As far as the difference between Free markets and capitalism to the lives of people living in this nation,

    Free markets are what got us here from Africa,
    and Capitalism is what allowed Black Wall street,
    and Black businesses to flourish before integration.

    Free markets are what created the mess in 2008,
    because the checks and balances on capitalism put in place by FDR were removed. Glass Steagall was destroyed in 1999, the fence to hold in the excesses of capitalism and to prevent free markets.

    capitalism is like electricity, if controlled and regulated it can do some good but unregulated it kills .

    Aware of the fluctuations of capitalism, FDR was forced by the public to implement laws
    to protect the public from Free markets

    1 Glass Steagall to prevent subprime lonas of any form, hedge funds, and regualte and restrict derivatives, as well as prevent savings banks from selling stocks.

    2 A provision that states post offices must stay open even if there is a recession or depression

    3 And in times of recession or depression, the president at that time has the power, and is required to create a WPA which will create jobs ,to be paid for by a Federal Reserve Act, that orders the Federal Reserve to kick up the money (the way they have done to banks in secret, in addition to the bailouts)
     
  5. blackisbeautiful

    blackisbeautiful Banned MEMBER

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    What do you think of a resource-based economy? With this mindset, money would be eliminated completely. Technological and green approaches would be used to create the resources that we are currently used to.

    I can't post links, but if you Google Jacque Fresco you can get a better understanding. He created this philosophy.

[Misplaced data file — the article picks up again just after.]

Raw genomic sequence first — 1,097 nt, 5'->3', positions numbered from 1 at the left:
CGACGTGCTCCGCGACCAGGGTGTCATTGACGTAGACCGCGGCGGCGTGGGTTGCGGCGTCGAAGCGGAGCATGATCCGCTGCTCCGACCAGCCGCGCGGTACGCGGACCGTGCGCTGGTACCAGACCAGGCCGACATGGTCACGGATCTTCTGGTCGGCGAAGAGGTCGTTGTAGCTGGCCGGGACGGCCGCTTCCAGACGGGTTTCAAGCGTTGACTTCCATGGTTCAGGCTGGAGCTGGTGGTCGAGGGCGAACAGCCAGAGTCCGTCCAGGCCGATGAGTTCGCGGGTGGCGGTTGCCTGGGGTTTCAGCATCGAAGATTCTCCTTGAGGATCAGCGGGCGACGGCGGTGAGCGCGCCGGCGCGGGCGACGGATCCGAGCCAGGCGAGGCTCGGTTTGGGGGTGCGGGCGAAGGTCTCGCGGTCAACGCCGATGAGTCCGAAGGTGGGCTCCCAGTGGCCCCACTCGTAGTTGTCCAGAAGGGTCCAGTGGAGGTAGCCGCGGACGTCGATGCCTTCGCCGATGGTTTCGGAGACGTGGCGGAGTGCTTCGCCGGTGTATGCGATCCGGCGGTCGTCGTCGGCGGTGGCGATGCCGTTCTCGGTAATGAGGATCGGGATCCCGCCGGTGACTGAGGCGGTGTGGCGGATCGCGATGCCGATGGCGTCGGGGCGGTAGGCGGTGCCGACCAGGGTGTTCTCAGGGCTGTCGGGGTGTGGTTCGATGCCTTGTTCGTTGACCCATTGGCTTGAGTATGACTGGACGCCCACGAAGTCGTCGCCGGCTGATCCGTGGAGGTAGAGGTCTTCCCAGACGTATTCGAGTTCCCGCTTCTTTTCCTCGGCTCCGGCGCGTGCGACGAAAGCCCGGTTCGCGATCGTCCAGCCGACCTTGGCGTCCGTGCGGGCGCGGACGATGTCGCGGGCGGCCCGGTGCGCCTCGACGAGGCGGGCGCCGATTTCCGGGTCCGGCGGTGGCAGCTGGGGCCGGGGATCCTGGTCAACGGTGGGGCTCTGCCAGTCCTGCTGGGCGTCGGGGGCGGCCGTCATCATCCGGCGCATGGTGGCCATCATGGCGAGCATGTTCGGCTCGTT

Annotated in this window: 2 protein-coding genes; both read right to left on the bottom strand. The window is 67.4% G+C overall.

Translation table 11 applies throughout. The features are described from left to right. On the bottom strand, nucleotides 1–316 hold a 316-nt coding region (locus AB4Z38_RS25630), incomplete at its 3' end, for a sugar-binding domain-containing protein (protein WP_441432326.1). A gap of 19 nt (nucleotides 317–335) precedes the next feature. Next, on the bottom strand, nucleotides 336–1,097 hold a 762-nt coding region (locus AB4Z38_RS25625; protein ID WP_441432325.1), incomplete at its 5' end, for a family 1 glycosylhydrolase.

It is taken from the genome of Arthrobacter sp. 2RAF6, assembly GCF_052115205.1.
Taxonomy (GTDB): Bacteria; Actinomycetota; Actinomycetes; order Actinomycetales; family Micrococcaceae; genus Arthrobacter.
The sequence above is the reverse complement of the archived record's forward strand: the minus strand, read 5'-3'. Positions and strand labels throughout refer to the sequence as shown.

6. Ankhur

    Ankhur Well-Known Member MEMBER

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    We pretty much lived like that for 20,000 years, and basicaly that is the concept of Black Nationalism within a murdered economy;
    The Nguzo Saba provides the basic precepts to follow, but the skills exchange, and community farm must be in place for it to work.

    There are groups that are homesteading now but they are integrated
     
  7. Gorilla

    Gorilla Well-Known Member MEMBER

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    Are the articles related somehow? Free Enterprise is usually a synonym for capitalism. Maybe there's a school of thought or ideology that's asserted a specific/different definition of the term that's in their perspective.
     
  8. Ankhur

    Ankhur Well-Known Member MEMBER

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    Free Markets is about the unrestricted use of capitalism, one is an adverb the other the subject
     
  9. Knowledge Seed

    Knowledge Seed Well-Known Member MEMBER

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    Most articles that differentiate between the two characterize them based on size an location of the business. Free Enterprise is considered more so along the lines of small business. You know, the local restaurant, the neighborhood farmer, the community bank, etc. Capitalism, on the other hand, is characterized as big business. You know, the global retailer, the industrial farming companies, the mega banks, etc.

    Here's and example
     
  10. Gorilla

    Gorilla Well-Known Member MEMBER

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    That's an interesting perspective, but I disagree that scale is a discerning attribute that would determine whether or not the activity falls under capitalism. Essentially both groups are exercising the same rights, in theory at least, and are utilizing the same framework of means and modes.

    It's interesting how in some ways capitalism itself has cause things to come full circle regarding the origin of capitalism/free markets/free enterprise itself. It seems like the environment of openness and competition is being cannibalized by entities that couldn't exist without those initial conditions to begin with. That's why I still find that short blog post pretty interesting. It's attempting to make a distinction between kinds of capitalism that's favored along the political spectrum, even though I disagree that the terms need to be changed to meet those needs.

    This is essentially my point. Most usages of the word capitalism refer to this specific kind of capitalism. Of course, if we're talking about the context of a in-depth serious piece of writing then the extra distinction is useful. For most high level discussions about the subject, landing on the general vicinity in the gradient is useful enough, IMHO.